It is through cooperation, rather than conflict, that your greatest successes will be derived.
~ Ralph Charell
Good things are happening to bring service providers to people in need. A news release this month reads: Saskatchewan Joins Provinces and Territories in Amending AIT (Agreement on Internal Trade)
“The changes to labour mobility ensure the qualifications of workers who have been certified in an occupation in one province or territory are recognized as equivalent by all other provinces and territories. As a result, workers will not face mobility barriers within Canada. The amendments affect all regulated occupations, including (but not limited to): health professionals, engineers, accountants and people working in the skilled trades.” -http://www.gov.sk.ca/news?newsId=6a6dcb35-ac1c-4aac-8645-79538b82bfc3
With eliminating barriers in mind, on-line therapy services eliminate geographical barriers related to distance. Unfortunately, other barriers to service tend to arise. In my experience as an international service provider, there have been three common challenges to overcome when connecting speech-language pathologists with people in need of services.
Bandwidth is like a highway that enables high speed connections that are essential for real time, on-line interaction. A crowded highway is not favourable. Saskatchewan is a province that is taking steps towards bringing the world to its students.
In 2005, the Saskatchewan government announced that “… SRnet can support advanced network applications, such as high quality video conferencing, that the commercial Internet is too slow or congested to support.” Consequently, students can access learning regardless of geographical location. “…kids in schools around the province will be able to participate in collaborative projects with schools in other countries so that they can share their similarities and come to appreciate their differences.” –http://www.gov.sk.ca/news?newsId=22b43d7a-a2f2-490f-8f0b-5d73eeb2bc02
We frequently work with schools to help them access better bandwidth before starting on-line services.
2. Code of Ethics:
Even though telepractice is not new, the Code of Ethics from state and provincial regulatory bodies for speech-language pathologists do not provide consistent guidelines for improving access to services via telepractice. ASHA and CASLPA offer informative documentation for using telepractice; however, SLPs must adhere to their regional association’s position. To date, one region has prevented on-line therapy despite 200 parents signing consent forms for their children to receive services. When injustice becomes law, resistance becomes duty – use your voice to stand-up for this generation of children.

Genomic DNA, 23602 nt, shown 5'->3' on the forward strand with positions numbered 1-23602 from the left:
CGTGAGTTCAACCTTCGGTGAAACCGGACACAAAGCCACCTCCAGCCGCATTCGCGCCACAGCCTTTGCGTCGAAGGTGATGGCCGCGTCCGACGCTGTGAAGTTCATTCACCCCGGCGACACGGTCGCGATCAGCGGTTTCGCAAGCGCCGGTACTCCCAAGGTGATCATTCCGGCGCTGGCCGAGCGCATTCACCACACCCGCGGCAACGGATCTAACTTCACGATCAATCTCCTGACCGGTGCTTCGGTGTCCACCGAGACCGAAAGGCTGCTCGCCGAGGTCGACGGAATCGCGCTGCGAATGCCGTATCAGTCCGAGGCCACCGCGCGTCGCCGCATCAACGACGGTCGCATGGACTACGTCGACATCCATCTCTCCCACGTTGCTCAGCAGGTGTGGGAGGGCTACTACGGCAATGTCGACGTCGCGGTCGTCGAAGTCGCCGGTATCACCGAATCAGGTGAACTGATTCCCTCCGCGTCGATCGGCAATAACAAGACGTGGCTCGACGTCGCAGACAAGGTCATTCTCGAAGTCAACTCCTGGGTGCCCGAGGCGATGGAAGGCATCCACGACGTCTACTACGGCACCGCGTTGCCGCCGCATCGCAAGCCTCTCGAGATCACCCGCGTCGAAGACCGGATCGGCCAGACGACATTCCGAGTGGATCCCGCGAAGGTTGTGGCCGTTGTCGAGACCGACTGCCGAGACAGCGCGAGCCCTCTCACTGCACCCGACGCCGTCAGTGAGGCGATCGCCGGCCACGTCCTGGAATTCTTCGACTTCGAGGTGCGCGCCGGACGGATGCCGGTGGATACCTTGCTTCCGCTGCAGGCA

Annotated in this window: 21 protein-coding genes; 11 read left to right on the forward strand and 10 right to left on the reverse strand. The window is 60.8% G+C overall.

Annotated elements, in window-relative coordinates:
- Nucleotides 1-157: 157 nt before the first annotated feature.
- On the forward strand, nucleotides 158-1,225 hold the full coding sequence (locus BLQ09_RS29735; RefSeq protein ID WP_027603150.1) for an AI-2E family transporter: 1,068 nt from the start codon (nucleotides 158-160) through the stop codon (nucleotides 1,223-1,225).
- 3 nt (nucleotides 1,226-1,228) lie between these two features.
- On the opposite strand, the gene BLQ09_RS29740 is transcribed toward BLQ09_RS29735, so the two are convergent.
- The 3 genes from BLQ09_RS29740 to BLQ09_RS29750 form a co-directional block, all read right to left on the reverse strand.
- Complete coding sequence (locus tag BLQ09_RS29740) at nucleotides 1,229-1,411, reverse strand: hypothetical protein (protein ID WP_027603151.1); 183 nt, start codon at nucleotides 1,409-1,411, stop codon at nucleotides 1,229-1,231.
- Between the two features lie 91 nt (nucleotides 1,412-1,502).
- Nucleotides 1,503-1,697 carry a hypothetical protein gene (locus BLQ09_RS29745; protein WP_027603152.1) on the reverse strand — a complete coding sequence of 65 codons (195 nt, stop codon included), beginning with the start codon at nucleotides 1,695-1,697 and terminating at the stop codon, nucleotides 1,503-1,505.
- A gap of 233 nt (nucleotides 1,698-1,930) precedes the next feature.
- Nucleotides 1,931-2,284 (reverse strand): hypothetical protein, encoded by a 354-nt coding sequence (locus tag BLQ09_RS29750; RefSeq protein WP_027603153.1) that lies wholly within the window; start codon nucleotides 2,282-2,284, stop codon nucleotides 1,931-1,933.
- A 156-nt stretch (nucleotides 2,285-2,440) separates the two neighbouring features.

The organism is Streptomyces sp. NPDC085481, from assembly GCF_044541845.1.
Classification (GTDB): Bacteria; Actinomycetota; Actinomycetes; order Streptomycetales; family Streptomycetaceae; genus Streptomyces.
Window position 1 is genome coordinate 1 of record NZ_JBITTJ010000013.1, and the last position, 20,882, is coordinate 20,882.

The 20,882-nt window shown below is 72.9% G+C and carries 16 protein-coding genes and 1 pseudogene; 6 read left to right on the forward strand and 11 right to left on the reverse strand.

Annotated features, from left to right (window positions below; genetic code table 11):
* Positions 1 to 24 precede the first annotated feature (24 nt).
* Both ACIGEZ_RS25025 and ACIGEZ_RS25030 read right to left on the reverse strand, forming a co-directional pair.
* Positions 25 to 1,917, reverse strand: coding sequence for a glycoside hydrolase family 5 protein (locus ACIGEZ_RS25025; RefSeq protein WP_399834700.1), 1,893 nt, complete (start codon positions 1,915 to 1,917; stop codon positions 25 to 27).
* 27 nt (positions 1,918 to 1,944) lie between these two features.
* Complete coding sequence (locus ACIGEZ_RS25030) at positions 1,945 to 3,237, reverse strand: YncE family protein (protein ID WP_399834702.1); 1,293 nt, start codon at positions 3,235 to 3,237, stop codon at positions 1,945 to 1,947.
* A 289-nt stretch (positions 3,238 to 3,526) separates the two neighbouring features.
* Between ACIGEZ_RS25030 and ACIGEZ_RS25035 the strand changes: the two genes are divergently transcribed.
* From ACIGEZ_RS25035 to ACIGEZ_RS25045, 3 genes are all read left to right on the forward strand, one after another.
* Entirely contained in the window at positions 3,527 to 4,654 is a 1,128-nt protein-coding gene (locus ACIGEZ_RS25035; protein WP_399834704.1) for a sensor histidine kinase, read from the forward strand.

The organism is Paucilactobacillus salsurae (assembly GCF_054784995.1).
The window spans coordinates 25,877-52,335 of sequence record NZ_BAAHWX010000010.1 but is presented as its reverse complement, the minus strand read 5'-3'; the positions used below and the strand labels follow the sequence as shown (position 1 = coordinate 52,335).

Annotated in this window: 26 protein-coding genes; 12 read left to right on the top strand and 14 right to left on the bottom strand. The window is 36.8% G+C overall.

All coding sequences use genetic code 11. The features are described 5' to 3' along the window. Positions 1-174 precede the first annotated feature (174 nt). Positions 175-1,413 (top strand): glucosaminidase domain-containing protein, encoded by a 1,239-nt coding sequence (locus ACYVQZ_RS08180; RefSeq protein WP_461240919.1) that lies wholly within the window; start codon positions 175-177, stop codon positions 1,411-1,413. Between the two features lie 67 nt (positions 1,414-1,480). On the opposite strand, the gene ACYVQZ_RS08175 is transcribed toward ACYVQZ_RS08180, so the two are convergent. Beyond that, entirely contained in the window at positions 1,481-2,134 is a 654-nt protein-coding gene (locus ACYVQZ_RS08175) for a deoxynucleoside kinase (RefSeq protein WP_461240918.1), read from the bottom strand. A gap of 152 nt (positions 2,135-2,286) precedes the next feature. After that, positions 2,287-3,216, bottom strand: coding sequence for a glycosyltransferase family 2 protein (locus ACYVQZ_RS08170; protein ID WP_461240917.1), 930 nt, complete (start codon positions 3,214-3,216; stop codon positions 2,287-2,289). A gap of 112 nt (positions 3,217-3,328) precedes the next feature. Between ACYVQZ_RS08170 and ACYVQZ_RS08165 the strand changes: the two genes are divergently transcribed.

Moving forward, this is a link to a position statement that supports telepractice when used in the best interest of the client:
In regards to supervision, another region defines direct supervision as a service that occurs when “The supervising SLP is physically present within the environment or virtually present via real-time videoconferencing. The SLP is able to observe the support person carry out the assigned/delegated activity and can provide immediate feedback, redirection, and modeling as necessary.” – Page 13, ACSLPA PREFERRED PRACTICE GUIDELINES: Speech-Language Pathologists’ Use of Support Personnel to Augment Speech-Language Pathology Service Delivery,
These two guidelines are examples of how a regulatory body can serve to protect its region’s residents, while enabling them to have access to excellent services.
More often than not, SLPs need to have membership in the association within the region where their clients are receiving the service. I have more than one membership because I serve children beyond where I live. Multiple memberships are expensive. For the most part, regions have been able to offer memberships to my team quite quickly, with the exception of one specific region. In this region, six months after initially applying, members of my team are having their applications returned to them because they had their fingerprints done on the wrong card – the card we were told to use! SLPs are waiting to help the kids, and the kids are waiting for help. Another challenge was that this organization would not accept an application from a wonderful SLP from out of country because she did not have a current social security number (she previously had one while a student in the region). When I explained that she would not be living in the country, but she was well prepared to serve the children via telepractice, it was explained to us that since there was a “line on the form” for a social insurance number, we had to provide one. She could not obtain one since she did not live in the country. Did you know that she earned her master’s degree in that region? The SLP was waiting to help the kids – the kids were waiting for help. All this time, the school district has not received any applicants from SLPs who actually live there.
On a positive note, this is a link about an international agreement between SLP associations around the world: -http://www.asha.org/about/news/2004/QuadMRA.htm
Barriers or borderless? Preventing or providing? Apathetic or accessible? Conflict or cooperation? With all hands on deck, our collective contributions will yield a generation of engaged learners who would have the world within their reach – a world that could use their embrace.
If a school district in your area needs Speech-Language Pathologists, please let me know by clicking here.
Marnee Brick, MSc
Speech-Language Pathologist and Director of Speech Therapy
TinyEYE Therapy Services (Speech Therapy Telepractice)